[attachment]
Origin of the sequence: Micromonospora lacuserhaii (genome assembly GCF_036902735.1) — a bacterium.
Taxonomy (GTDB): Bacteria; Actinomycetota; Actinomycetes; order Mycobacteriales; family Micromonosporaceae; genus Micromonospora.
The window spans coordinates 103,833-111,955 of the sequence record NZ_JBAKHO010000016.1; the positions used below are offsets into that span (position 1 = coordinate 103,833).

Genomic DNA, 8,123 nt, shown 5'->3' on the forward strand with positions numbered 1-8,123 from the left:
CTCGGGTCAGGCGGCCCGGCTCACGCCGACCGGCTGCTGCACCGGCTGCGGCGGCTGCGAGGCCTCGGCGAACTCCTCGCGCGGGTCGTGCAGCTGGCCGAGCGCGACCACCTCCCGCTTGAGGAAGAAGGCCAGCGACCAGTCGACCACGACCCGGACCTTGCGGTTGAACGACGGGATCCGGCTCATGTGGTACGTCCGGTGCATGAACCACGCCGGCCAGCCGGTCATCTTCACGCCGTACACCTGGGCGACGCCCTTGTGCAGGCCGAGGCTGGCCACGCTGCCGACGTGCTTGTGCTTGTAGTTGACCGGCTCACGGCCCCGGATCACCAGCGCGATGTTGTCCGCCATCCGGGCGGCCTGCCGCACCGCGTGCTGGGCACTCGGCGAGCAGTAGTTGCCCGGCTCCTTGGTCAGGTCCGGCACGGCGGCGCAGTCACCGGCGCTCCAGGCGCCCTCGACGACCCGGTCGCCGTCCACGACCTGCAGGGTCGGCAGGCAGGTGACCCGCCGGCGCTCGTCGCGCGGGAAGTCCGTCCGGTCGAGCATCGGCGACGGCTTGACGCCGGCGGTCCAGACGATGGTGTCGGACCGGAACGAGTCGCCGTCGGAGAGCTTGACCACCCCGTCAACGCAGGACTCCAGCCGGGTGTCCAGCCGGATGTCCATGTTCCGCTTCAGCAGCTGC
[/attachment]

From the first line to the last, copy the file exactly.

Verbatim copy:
Origin of the sequence: Micromonospora lacuserhaii (genome assembly GCF_036902735.1) — a bacterium.
Taxonomy (GTDB): Bacteria; Actinomycetota; Actinomycetes; order Mycobacteriales; family Micromonosporaceae; genus Micromonospora.
The window spans coordinates 103,833-111,955 of the sequence record NZ_JBAKHO010000016.1; the positions used below are offsets into that span (position 1 = coordinate 103,833).

Genomic DNA, 8,123 nt, shown 5'->3' on the forward strand with positions numbered 1-8,123 from the left:
CTCGGGTCAGGCGGCCCGGCTCACGCCGACCGGCTGCTGCACCGGCTGCGGCGGCTGCGAGGCCTCGGCGAACTCCTCGCGCGGGTCGTGCAGCTGGCCGAGCGCGACCACCTCCCGCTTGAGGAAGAAGGCCAGCGACCAGTCGACCACGACCCGGACCTTGCGGTTGAACGACGGGATCCGGCTCATGTGGTACGTCCGGTGCATGAACCACGCCGGCCAGCCGGTCATCTTCACGCCGTACACCTGGGCGACGCCCTTGTGCAGGCCGAGGCTGGCCACGCTGCCGACGTGCTTGTGCTTGTAGTTGACCGGCTCACGGCCCCGGATCACCAGCGCGATGTTGTCCGCCATCCGGGCGGCCTGCCGCACCGCGTGCTGGGCACTCGGCGAGCAGTAGTTGCCCGGCTCCTTGGTCAGGTCCGGCACGGCGGCGCAGTCACCGGCGCTCCAGGCGCCCTCGACGACCCGGTCGCCGTCCACGACCTGCAGGGTCGGCAGGCAGGTGACCCGCCGGCGCTCGTCGCGCGGGAAGTCCGTCCGGTCGAGCATCGGCGACGGCTTGACGCCGGCGGTCCAGACGATGGTGTCGGACCGGAACGAGTCGCCGTCGGAGAGCTTGACCACCCCGTCAACGCAGGACTCCAGCCGGGTGTCCAGCCGGATGTCCATGTTCCGCTTCAGCAGCTGC